Scott Ball / Rivard Report
Day one of labor contract negotiations between the City of San Antonio and firefighters union began Wednesday morning at the San Antonio Professional Firefighters Association’s union hall with relatively amicable exchanges of ground rules, which will ultimately be combined into one definitive document, and logistics for future meetings.
And while things mostly ran smoothly, the two sides did quibble over something that led them to the negotiating table in the first place – Proposition C, which pertains to binding arbitration.
“I was a little bit concerned when the city was questioning the applicability of the arbitration [proposition] that was recently passed,” said union negotiator Ricky J. Poole, an attorney who represented the union in its previous contract negotiations. “We don’t have to worry about that for a few weeks … but if the city is truly taking the position that arbitration amendment doesn’t apply, I think that’s something that needs to be delved into by someone.”
According to state law, negotiations can commence for 60 days with 15-day extensions if both sides agree to them. Proposition C amended the City Charter to allow the fire union to call for binding arbitration, which means the deal would be decided by a panel of professional arbitrators if talks are at an impasse.
“We’re complying with what the voters wanted – which is we are negotiating,” said Jeff Londa, the City’s chief negotiator. “Whether you’re under the charter amendment or under the state law, the same thing is going to happen: you’re going to negotiate and we don’t expect to reach an impasse – we hope we don’t reach an impasse.”
The next time they meet on Feb. 19, likely at a different venue, they will discuss on which “non-controversial” items in the contract they already agree before diving into substantive differences on health care, wages, and other terms. Both sides agreed to provide each other with a draft contract proposal prior to the third meeting on Feb. 22. Two more meetings were scheduled for Feb. 26 and March 5.
The City hopes to move negotiations to the Henry B. Gonzalez Convention Center, where the police union negotiations took place from 2014-2016.
The City started requesting negotiations in 2014 – before the current contract expiredin September of that year. When the contract expired, it triggered a 10-year evergreen clause that kept most of the contract’s terms in place without increasing firefighter wages. The City filed a lawsuit two months later along with another suit challenging the same clause in the police union’s contract. When the police and City made a deal in 2016, the City dropped its lawsuit against the police union’s contract, but maintained the fire union case. The fire union declined to negotiate until the City dropped its lawsuit. The Texas Supreme Court declined to hear the city’s appeal on the latter in June 2018.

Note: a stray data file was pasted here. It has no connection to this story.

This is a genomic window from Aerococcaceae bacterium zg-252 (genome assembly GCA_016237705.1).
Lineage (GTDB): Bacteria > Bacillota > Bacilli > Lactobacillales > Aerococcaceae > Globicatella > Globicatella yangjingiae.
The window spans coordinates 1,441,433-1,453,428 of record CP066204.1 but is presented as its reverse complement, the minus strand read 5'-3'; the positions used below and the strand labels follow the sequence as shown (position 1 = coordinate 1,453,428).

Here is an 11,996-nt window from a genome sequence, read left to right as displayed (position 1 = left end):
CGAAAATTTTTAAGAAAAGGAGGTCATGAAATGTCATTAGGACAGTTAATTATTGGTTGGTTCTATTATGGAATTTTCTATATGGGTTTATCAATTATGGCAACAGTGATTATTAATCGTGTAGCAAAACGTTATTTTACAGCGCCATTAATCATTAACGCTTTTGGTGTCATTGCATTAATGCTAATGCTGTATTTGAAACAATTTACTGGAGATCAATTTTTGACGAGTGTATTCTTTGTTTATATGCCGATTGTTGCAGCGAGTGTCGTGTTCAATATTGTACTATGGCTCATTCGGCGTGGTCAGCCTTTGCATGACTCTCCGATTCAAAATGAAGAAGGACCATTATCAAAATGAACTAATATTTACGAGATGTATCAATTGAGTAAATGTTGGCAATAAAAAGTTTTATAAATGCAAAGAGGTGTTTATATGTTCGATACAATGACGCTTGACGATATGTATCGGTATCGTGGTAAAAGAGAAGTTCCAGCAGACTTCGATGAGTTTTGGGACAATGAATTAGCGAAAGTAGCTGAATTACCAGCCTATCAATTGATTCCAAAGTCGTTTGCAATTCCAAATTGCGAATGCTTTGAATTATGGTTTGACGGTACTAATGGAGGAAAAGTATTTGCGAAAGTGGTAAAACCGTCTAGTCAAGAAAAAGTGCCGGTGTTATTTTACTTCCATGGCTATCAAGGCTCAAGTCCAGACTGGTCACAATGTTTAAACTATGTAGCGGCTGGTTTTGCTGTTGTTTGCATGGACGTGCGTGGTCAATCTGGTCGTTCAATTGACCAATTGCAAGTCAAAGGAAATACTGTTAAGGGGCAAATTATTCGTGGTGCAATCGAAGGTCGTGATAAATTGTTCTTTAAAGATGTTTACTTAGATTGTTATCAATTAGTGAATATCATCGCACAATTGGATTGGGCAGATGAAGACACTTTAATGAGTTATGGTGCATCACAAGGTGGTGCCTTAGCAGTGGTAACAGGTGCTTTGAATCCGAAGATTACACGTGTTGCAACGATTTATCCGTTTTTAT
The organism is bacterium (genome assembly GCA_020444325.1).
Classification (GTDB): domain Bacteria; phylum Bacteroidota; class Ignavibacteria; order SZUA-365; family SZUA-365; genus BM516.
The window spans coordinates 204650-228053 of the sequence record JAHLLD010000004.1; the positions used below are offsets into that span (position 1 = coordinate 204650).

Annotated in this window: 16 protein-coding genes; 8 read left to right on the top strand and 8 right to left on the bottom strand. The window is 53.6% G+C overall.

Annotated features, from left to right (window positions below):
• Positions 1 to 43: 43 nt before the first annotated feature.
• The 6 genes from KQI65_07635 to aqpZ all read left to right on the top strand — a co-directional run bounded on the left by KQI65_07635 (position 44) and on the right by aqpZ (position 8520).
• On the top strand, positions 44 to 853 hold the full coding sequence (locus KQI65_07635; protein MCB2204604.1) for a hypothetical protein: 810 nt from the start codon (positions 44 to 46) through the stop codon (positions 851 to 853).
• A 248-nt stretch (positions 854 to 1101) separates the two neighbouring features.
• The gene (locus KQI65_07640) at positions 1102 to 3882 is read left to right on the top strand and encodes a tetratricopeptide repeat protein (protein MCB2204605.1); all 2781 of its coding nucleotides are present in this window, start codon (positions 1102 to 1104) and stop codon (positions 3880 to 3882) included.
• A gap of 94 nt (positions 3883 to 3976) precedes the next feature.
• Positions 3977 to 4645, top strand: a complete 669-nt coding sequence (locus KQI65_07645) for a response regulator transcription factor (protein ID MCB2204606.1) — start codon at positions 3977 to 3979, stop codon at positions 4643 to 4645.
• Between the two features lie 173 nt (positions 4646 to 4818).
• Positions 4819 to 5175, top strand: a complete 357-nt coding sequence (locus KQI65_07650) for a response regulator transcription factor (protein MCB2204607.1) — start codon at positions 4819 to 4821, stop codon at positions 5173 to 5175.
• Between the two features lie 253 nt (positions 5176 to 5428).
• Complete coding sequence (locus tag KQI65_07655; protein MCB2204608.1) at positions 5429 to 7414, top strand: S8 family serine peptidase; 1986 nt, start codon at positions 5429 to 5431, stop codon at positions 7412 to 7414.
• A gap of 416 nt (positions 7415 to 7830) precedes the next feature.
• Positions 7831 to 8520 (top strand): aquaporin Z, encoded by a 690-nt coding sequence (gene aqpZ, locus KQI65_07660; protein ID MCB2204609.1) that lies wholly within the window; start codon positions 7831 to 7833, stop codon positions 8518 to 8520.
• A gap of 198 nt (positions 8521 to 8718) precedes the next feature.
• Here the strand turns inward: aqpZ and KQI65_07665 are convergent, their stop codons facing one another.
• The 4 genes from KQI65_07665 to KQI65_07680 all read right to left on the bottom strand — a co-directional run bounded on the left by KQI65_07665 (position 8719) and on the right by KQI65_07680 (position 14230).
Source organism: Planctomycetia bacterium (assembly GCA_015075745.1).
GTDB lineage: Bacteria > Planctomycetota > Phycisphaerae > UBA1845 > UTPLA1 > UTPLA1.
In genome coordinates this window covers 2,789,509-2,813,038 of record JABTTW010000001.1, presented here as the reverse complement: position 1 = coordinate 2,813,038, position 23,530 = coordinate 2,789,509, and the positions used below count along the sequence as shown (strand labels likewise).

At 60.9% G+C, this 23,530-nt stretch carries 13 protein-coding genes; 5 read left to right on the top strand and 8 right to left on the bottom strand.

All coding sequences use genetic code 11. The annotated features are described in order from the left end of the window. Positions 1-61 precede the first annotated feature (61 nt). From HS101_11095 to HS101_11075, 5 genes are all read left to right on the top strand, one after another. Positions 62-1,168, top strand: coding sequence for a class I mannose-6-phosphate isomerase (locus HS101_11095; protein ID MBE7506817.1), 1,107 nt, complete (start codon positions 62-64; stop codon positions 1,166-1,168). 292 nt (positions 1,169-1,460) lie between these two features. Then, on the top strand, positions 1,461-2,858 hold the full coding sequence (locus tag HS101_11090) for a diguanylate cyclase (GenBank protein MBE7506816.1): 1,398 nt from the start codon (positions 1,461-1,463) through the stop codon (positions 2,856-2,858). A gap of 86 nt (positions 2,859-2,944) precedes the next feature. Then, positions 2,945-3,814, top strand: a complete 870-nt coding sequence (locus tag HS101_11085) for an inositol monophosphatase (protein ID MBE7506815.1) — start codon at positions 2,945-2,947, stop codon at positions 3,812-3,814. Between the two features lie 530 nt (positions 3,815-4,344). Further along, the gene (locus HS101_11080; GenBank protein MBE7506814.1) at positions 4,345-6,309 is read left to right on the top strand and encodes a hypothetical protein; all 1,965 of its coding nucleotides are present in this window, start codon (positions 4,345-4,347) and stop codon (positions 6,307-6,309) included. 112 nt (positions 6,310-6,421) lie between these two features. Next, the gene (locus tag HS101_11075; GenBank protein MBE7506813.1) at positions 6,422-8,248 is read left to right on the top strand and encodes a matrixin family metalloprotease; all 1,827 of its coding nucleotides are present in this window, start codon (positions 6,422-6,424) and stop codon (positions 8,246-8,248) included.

After voters approved two of three union-backed propositions on Nov. 6, the City dropped that lawsuit later that month, the same day City Manager Sheryl Sculley announced her retirement – adding to the string of perceived wins for the union.
But that evergreen clause might prevent implementation of Proposition C, Londa said. “The courts have said that’s a valid clause, so I think there’s an open question as to how the charter amendment meshes with that.”
That question could be answered by a legal challenge.
“But we don’t think that’s a relevant question right now because we’re negotiating, trying to get [a new contract],” he said. “We have a duty to negotiate.”
The two sides met for court-ordered mediation sessions in 2017 that provided a baseline for discussions, Londa said. Each side has a “good idea” of where they stand in terms of what proposals will look like.
The teams also are working on streamlining the process of sharing statistical information and public data, which union officials say they need for talking points in the negotiations. Most of the union’s 52 requests have to do with health care claims, salaries, and other elements of civilian and uniformed City employees.
“[The process is] just slightly less formal than what you would see with open records requests,” Poole said, describing that process. “Some of this information the city might have a legal reason to object to … but because we are now at the negotiation table, it’s likely information the city is willing to provide to us.”
Assistant City Manager Maria Villagómez said the City would provide information for at least seven items on Wednesday, but there are six the City cannot fulfill. “We don’t have any responsive records to questions,” she said.
The remaining 29 items, she said, are in progress but will be prioritized according to the union’s request.
Poole said he is willing to work with the City on items that will take longer than others.
Click here to download Poole’s letter to the City and list of union information requests.